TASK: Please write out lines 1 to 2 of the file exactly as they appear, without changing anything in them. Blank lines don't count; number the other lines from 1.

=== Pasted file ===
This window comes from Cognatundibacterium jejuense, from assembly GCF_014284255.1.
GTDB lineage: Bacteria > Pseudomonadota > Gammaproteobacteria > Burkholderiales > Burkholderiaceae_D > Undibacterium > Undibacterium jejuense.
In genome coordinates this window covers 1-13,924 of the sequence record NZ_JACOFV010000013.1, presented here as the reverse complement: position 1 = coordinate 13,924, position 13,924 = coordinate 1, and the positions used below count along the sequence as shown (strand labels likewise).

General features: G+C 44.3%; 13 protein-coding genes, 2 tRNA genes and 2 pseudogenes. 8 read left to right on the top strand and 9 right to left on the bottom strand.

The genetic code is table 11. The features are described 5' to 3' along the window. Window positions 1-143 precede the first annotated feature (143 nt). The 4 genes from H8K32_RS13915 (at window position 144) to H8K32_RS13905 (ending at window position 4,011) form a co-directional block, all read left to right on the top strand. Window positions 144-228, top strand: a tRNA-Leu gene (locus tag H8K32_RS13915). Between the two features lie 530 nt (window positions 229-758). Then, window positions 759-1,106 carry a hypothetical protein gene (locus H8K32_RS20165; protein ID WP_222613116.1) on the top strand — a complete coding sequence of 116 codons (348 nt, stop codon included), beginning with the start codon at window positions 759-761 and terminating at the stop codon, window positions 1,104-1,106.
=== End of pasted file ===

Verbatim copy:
This window comes from Cognatundibacterium jejuense, from assembly GCF_014284255.1.
GTDB lineage: Bacteria > Pseudomonadota > Gammaproteobacteria > Burkholderiales > Burkholderiaceae_D > Undibacterium > Undibacterium jejuense.